Major economic data from China and Japan, and a central bank rate decision from the Philippines could be the main regional drivers for Asian markets this week, with investors growing increasingly nervous about the US and global macro outlook.
World stocks ended last week on a shaky footing as worries about the US debt ceiling, credit conditions and the cumulative effect of 500 basis points of Fed rate hikes overshadowed surprisingly strong US earnings.
These were some of the issues discussed at the three-day meeting of G7 finance leaders that concluded on Saturday.
The MSCI World index fell 0.5% – not a big deal, perhaps, but the second weekly decline in a row and the steepest since the US banking crisis blow-up two months ago.
Asian shares ex-Japan, however, inched up for a second weekly rise in a row, also something not seen since early March.
If US tech stocks are flying – the Nasdaq rose for a third week and Wall Street’s rally this year is entirely thanks to AI-centric stocks, according to SocGen – Asian tech is stuck in quicksand.
The Hang Seng tech index fell last week for a sixth straight week, its longest losing streak since mid-2015 when the first tremors of the Chinese stock market earthquake were felt and only weeks before Beijing devalued the yuan.
The latest Chinese economic indicators have been shocking. Inflation and imports collapsed in April, casting severe doubt over the strength of the economy’s post-lockdown recovery and ramping up expectations of more policy easing.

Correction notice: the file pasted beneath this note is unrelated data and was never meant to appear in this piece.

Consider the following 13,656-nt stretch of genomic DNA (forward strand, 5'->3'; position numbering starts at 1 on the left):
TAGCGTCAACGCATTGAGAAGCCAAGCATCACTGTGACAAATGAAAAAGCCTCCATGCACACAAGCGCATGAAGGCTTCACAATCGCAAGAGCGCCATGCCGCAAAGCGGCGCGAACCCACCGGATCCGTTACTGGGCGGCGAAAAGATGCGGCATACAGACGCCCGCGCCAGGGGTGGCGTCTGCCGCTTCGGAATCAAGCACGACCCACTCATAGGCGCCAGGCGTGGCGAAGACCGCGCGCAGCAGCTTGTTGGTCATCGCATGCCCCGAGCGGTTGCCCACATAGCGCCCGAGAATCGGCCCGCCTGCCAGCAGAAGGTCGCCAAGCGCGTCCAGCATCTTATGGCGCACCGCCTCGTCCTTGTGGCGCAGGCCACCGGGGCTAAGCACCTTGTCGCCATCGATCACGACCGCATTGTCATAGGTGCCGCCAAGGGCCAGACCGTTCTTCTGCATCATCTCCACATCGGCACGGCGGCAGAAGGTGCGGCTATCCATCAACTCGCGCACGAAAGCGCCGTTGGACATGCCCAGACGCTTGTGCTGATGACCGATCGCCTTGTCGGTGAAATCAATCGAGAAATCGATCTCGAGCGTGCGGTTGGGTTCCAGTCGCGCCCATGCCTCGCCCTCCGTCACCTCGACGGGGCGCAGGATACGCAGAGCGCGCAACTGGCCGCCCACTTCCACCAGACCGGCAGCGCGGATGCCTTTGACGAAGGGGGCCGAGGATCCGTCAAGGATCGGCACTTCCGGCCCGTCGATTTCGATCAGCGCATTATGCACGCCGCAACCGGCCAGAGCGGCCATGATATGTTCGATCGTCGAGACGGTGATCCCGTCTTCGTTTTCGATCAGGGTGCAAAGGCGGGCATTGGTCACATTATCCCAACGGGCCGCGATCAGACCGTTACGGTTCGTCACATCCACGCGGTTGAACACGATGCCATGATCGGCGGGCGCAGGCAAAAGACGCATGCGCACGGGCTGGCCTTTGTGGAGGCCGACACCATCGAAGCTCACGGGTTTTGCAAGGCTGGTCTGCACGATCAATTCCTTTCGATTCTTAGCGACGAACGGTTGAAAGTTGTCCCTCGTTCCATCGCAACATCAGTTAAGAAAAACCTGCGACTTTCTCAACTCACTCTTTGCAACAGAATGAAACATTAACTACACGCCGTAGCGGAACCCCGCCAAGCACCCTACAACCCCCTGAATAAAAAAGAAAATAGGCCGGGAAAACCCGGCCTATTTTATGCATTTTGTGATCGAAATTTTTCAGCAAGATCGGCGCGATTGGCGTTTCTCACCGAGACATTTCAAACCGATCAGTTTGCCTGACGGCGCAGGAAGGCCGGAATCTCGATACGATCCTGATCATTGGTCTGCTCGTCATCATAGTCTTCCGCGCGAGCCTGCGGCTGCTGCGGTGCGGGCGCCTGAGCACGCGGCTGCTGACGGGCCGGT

Industrial production, retail sales and fixed asset investment data for April this week will paint a fuller picture. More sub-par numbers will likely increase the selling pressure on Chinese stocks – the Shanghai composite had its worst week since March, while the blue chip index fell for a fifth week and also had its biggest weekly fall in two months.
Japan‘s first-quarter GDP figures will be released on Wednesday, and perhaps more importantly, the latest inflation numbers are out on Friday.
Core inflation is far higher than the Bank of Japan would like and is expected to have re-accelerated to 3.4% in April. Although new BOJ Governor Kazuo Ueda insists he will go slow on reversing the bank’s super-loose policy, some analysts expect the BOJ to abandon yield curve control this summer.
Investors with exposure to Thailand are waiting to see how election results could shift the balance of power and first-quarter GDP figures will be released on Monday, the same day the Philippines central bank is expected to keep interest rates on hold at 6.25%. – Reuters